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New Drugs Hold Promise for Treating Autoimmune Diseases

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WebMD Health News

March 10, 2000 (New York) -- New drugs aimed at attacking the underlying molecular causes of autoimmune diseases may one day offer hope to millions of people who live with conditions such as lupus, rheumatoid arthritis, and multiple sclerosis, say experts speaking at a conference at the New York University Medical Center. Researchers are also trying to determine whether male hormones might offer some protection from these diseases, which strike women disproportionately.

At the conference, experts discussed a type of drug called biologic response modifiers. These drugs, including Enbrel (etanercept) and Remicade (infliximab) work by interfering with a chemical called tumor necrosing factor, which is thought to cause inflammation and joint damage in rheumatoid arthritis.

"Our hope is to see such drugs developed for other autoimmune disorders," Steven B. Abramson, MD, professor of medicine and pathology at NYU School of Medicine, tells WebMD. "If we understand at a molecular level what's accounting for each event, we can then target drugs toward fixing the underlying mechanism."

Abramson, who is also the chairman of the department of rheumatology at the Hospital for Joint Disease and NYU Medical Center, spoke at the conference sponsored by Women's Optimum Wellness Now (OWN), a volunteer group focusing on women's health issues.

There are more than 80 different autoimmune diseases. In healthy people, the immune system fights off foreign invaders like bacteria and viruses, but in those with autoimmune diseases, the immune system attacks the host's own organs.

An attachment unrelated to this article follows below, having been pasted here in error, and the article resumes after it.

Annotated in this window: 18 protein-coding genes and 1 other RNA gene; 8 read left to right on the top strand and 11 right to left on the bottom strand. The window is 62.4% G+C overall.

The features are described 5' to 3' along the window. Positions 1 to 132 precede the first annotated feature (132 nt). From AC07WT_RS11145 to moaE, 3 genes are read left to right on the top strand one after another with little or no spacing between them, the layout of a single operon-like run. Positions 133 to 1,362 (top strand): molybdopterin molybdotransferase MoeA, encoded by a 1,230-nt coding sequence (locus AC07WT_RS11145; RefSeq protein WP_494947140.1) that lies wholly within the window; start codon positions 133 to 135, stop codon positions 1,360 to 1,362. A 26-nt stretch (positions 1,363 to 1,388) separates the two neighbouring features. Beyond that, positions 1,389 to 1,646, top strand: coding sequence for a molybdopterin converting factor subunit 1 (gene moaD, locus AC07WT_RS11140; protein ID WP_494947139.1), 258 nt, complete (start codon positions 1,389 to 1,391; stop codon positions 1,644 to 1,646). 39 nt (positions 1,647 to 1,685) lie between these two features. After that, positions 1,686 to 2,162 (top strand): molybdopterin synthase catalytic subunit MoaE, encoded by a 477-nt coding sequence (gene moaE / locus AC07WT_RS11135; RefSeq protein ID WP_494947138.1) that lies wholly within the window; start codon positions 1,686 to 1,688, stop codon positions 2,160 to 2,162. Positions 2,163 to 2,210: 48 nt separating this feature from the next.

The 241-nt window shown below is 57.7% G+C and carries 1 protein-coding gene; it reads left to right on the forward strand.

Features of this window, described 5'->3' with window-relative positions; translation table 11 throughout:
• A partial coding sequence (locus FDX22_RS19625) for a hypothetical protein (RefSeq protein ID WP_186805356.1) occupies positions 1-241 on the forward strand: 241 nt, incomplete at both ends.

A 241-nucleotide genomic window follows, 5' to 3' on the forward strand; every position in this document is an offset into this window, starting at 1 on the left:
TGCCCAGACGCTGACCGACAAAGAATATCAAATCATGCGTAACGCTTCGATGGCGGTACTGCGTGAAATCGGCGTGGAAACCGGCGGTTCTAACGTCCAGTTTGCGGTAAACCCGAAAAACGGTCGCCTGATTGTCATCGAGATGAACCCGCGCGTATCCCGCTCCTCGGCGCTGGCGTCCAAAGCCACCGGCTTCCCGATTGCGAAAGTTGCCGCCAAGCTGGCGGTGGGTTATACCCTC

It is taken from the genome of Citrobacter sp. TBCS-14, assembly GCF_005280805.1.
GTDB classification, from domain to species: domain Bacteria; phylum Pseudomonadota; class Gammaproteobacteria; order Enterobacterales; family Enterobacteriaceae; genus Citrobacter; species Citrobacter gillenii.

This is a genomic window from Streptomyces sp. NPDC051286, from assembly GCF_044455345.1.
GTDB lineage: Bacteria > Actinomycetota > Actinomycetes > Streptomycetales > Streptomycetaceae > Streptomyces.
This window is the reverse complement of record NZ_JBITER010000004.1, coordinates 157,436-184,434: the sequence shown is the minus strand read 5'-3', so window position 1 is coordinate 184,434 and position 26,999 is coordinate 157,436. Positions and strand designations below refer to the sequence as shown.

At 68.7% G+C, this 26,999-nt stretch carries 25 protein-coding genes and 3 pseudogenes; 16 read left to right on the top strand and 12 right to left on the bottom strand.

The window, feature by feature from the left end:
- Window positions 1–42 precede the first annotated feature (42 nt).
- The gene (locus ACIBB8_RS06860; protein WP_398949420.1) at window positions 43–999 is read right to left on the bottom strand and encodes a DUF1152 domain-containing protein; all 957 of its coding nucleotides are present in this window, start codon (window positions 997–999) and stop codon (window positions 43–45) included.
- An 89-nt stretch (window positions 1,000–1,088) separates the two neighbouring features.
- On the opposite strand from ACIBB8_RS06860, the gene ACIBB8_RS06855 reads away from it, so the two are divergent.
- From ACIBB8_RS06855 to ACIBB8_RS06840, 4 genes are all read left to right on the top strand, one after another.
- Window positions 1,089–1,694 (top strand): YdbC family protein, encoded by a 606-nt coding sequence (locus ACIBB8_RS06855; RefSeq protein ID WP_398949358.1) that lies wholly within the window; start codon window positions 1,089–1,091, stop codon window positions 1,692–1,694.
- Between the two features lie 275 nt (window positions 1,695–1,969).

"Oftentimes, autoimmune diseases can be devastating," Abramson says. "For reasons we are only beginning to understand, they disproportionately strike women." For example, lupus -- a blanket term for several forms of an inflammatory disease that attacks joints, skin, kidney, and other parts of the body -- affects 15 females for every male.

"Males are protected and we need to know their secrets," adds Denise Faustman, MD, PhD, professor of medicine at Harvard Medical School and director of the immunology laboratory at Massachusetts General Hospital in Boston.

For these reasons, researchers are looking at the male hormone testosterone and supplements of DHEA, a weak male hormone. Two recent studies showed that women with mild to moderate lupus who took DHEA had fewer signs of the disease and had less need for steroids, according to information presented at the conference. Lupus is often treated with steroids, but steroids can have serious side effects, including blood-sugar problems, ulcers, and the brittle-bone disease osteoporosis.

"The most important message is that lupus is relatively common and most patients do reasonably well," says Harry Spiera, MD, clinical professor of medicine and division of rheumatology at Mount Sinai Medical center. "We have taken a lot of baby steps and we are waiting for a giant steps like Jonas Salk made when he discovered the polio vaccine."

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